October is Dyslexia Month! Our team of Educational Specialists are celebrating by sharing their expertise.
Jessica DeLing M.Ed. is an educational diagnostician at Child and Family Development- Midtown. She shares:
So far, we have discussed the importance of determining if your child has dyslexia via a psychoeducational assessment. Next up is accommodations!
Students with dyslexia often require, and can greatly benefit from accommodations, in both the academic setting and at home. Individuals diagnosed with dyslexia may not just have difficulties with reading. Dyslexia can impact various skill sets such as spelling, writing, arithmetic, and sequencing. Based on specific student needs, accommodations may vary. Providing these tools, and teaching the students how to use the accommodations to support their learning, is so important in helping the dyslexic student reach their full academic potential.
Although there are a variety of accommodations, check out the information and links below to start researching which accommodations might work best for your dyslexic student:
- International Dyslexia Association: www.eida.org
- The Yale Center for Dyslexia & Creativity: http://dyslexia.yale.edu
- Understood: www.understood.org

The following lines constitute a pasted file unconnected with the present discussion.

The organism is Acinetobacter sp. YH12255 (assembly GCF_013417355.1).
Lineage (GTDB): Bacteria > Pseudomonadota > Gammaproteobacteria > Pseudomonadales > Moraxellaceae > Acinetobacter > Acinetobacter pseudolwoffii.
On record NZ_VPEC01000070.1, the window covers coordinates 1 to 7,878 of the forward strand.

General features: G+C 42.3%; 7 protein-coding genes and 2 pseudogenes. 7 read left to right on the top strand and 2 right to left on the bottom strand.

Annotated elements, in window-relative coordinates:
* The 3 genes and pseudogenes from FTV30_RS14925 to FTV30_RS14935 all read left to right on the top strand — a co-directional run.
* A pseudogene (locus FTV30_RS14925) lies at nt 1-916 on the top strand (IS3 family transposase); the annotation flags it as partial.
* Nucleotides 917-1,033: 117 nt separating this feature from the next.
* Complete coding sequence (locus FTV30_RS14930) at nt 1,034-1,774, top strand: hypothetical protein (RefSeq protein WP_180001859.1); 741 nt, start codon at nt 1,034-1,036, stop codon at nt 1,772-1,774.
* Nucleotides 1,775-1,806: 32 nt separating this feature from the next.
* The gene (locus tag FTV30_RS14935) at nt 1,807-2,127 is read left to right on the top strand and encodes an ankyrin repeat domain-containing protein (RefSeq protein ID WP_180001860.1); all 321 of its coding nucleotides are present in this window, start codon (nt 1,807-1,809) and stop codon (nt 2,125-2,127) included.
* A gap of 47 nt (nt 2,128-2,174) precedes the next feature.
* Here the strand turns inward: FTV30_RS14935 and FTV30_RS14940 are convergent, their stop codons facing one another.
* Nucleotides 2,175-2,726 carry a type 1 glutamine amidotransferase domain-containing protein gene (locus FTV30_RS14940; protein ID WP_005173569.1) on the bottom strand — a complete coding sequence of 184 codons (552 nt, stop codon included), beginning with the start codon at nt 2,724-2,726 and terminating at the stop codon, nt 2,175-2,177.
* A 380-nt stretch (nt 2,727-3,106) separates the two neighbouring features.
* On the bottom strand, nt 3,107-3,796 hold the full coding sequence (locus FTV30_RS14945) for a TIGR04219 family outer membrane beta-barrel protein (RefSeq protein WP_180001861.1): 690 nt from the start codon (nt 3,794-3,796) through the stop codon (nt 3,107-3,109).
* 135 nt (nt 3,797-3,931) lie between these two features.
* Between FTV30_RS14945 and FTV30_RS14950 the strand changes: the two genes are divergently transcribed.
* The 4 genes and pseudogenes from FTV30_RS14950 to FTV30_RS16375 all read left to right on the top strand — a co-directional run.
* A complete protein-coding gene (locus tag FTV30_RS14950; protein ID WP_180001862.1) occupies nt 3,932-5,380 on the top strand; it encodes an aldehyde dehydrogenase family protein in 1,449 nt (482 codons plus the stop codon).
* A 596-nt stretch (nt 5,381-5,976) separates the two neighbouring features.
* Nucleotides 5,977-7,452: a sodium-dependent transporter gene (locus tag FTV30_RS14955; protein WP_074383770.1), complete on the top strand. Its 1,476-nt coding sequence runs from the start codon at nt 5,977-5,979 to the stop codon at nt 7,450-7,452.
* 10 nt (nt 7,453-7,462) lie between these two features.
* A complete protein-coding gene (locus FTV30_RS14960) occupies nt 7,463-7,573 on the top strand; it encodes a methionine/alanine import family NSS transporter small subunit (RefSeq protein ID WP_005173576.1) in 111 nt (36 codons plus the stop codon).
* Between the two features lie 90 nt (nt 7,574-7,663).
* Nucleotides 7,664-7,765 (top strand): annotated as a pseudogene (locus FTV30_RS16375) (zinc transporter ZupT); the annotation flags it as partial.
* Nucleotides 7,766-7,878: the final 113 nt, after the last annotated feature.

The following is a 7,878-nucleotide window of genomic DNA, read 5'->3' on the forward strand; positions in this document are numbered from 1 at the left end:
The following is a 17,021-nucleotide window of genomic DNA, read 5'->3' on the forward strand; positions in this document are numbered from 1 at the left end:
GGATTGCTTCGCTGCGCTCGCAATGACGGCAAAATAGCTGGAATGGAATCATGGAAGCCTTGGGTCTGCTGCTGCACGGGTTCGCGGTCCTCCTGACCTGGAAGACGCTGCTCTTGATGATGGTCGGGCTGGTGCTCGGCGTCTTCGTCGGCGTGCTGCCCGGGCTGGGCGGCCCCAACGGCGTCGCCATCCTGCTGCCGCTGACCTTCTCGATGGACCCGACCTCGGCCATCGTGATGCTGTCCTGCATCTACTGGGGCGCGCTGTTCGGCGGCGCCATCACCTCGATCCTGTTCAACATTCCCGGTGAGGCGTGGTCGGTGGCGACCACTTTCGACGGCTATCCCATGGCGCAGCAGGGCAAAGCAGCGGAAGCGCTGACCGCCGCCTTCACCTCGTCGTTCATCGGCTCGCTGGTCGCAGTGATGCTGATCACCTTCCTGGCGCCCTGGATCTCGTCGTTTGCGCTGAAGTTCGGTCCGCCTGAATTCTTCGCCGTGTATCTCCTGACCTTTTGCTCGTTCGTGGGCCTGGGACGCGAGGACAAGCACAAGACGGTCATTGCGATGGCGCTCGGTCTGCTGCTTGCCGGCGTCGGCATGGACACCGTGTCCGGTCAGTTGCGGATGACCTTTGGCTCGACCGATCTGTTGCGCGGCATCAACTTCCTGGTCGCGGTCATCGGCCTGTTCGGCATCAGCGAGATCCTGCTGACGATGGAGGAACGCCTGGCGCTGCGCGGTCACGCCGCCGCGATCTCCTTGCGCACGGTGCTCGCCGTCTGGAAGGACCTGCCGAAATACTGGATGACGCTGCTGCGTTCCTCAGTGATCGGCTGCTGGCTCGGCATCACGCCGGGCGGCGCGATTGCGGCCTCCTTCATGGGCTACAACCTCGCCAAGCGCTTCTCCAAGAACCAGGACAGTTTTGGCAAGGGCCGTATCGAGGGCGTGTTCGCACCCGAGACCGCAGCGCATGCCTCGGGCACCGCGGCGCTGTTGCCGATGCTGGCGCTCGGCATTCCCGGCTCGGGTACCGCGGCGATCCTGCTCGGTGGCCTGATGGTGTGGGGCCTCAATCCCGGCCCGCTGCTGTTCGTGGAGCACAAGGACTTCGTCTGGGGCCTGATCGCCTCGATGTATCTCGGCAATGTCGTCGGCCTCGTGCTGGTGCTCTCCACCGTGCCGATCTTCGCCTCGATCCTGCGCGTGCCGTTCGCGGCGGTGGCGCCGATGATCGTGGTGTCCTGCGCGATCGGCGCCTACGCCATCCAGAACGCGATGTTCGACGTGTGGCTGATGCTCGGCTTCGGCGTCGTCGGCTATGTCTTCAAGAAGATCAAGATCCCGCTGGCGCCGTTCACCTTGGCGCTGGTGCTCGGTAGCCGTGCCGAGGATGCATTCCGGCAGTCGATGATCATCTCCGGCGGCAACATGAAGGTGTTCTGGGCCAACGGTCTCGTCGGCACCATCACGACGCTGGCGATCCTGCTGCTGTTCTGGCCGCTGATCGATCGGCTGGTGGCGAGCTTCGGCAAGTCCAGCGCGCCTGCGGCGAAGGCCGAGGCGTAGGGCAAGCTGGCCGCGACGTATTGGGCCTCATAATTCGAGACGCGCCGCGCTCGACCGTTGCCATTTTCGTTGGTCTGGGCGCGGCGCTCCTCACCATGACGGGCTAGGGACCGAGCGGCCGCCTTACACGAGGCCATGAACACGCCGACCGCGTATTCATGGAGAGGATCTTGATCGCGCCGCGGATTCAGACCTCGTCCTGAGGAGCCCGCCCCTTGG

Some example accommodations include:
- Allow the student to complete written assignments using Online dictation or allowing the student to use a computer, will be beneficial.
- Read aloud test questions. For tests of reading, allow the student to read out loud to his/herself. Consider allowing the student to test and a separate setting as they will likely need more time to complete work.
- Clarify or simplify written directions.
- Use visual presentations of verbal material, such as glossaries and word banks across content areas.
- Provide advanced copies of class notes and/ or completed study guides.
- Work with fewer items per page/line. Help the student learn how to independently breakdown large assignments into smaller tasks.
- Allow the student to learn content from a variety of digital media resources including audiobooks, movies, and videos.
Read more about Jessica here.
Read more about our educational services here.
Read more about dyslexia on the National Institute of Learning Development website here.